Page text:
Allan Kardec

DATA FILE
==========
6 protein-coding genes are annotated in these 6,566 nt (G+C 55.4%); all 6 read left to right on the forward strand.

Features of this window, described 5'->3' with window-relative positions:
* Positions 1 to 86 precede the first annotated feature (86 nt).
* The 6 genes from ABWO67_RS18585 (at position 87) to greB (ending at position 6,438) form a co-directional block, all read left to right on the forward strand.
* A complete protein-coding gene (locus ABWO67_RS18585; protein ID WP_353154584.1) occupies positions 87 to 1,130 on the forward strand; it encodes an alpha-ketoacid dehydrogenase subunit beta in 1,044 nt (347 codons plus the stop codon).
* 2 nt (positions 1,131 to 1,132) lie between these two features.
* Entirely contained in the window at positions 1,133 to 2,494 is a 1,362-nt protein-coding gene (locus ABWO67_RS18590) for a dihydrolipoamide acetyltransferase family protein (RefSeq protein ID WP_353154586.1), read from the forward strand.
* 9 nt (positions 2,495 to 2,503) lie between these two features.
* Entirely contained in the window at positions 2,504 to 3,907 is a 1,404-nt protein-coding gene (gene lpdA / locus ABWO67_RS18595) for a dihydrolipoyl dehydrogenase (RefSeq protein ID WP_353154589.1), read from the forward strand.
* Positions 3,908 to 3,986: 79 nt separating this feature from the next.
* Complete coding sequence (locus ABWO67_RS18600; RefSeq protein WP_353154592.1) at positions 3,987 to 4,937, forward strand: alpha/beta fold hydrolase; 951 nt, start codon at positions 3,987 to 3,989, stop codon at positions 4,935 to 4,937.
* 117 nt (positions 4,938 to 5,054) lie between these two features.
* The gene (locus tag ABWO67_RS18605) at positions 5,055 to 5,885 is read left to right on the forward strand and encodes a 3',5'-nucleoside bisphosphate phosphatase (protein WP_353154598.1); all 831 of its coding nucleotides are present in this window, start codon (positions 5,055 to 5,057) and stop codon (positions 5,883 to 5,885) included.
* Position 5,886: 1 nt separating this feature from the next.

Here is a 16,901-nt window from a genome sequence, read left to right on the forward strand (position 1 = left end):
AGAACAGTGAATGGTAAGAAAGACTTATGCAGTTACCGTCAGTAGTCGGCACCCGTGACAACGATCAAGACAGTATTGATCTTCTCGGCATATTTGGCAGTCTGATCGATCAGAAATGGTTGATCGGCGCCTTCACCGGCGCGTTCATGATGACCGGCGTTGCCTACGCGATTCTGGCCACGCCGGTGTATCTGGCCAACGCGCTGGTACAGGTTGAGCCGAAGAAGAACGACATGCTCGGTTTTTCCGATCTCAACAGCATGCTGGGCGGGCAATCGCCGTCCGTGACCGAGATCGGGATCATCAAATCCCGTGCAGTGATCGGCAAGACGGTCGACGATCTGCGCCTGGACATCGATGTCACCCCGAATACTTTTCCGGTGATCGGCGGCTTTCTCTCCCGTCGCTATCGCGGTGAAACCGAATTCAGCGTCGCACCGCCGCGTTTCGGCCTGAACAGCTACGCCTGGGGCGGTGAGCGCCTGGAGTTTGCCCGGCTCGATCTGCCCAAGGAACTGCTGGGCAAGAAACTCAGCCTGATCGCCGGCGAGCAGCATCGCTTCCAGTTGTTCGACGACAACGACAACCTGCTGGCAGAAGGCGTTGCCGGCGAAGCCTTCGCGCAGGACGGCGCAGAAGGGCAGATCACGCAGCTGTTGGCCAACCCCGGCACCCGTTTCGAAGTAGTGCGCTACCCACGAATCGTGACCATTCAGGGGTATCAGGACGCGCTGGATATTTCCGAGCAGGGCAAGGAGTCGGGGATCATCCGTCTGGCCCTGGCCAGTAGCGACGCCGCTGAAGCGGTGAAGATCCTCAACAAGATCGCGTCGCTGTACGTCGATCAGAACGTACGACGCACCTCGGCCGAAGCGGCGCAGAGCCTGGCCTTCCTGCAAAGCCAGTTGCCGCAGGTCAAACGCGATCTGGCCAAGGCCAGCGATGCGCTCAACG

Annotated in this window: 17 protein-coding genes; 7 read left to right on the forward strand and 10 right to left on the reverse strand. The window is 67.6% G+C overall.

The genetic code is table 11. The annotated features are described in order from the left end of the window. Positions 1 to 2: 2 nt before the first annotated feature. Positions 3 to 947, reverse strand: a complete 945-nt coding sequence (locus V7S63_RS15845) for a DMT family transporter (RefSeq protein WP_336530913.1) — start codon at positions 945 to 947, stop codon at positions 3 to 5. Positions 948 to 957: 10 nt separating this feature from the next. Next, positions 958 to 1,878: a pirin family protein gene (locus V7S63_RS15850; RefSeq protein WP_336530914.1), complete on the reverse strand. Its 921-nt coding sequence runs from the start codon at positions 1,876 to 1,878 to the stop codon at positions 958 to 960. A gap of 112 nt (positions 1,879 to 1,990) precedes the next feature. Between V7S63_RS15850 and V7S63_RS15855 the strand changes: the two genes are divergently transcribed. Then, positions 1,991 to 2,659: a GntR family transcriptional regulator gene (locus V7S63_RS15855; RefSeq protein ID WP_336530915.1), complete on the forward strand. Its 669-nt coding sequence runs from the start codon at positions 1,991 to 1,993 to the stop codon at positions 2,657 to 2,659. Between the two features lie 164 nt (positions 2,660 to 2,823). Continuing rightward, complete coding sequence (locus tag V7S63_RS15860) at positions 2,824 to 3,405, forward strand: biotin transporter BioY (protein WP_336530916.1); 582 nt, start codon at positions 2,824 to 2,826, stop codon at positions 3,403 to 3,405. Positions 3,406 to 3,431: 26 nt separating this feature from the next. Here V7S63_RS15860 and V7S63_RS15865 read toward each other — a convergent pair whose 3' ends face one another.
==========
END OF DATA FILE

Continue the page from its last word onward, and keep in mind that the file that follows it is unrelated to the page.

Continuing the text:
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12. The happiness of the perfected spirits is not a state of idle contemplation, which would be, as has frequently been pointed out, merely a state of eternal and wearisome uselessness. Spirit-life, at every degree, is, on the contrary, a state of constant activity, though an activity exempt from fatigue. The most perfect felicity of that life consists in the enjoyment of all the splendors of the creation, which human language is incapable of describing, and of which the most exuberant human imagination would fail to form the remotest conception; —in the knowledge and comprehension of all things; in the absence of every sort of suffering, physical and moral, in an interior satisfaction, a serenity of soul that nothing can disturb; in the pure and perfect affection which unites all beings who, through the absence of evil and inferior spirits, are beyond the reach of disappointment or annoyance; and, above all, in the vision of God and in the understanding of the sublime mysteries of existence that are unveiled only to those who have rendered themselves worthy of such initiation. The happiness of fully purified spirits consists also in the joyful exercise of the functions with which they have been charged. They are the Messiahs, the Messengers of God, for the transmission and the execution of God’s volitions; they accomplish great missions, preside over the formation of worlds and the maintenance of the general harmony of the universe, glorious posts at which spirits only arrive as the direct result of their perfection. Only those who have reached the highest grade of perfectibility are admitted to have knowledge of the secrets of God, and receive the direct inspiration of God’s thought, of which they are the immediate representatives.

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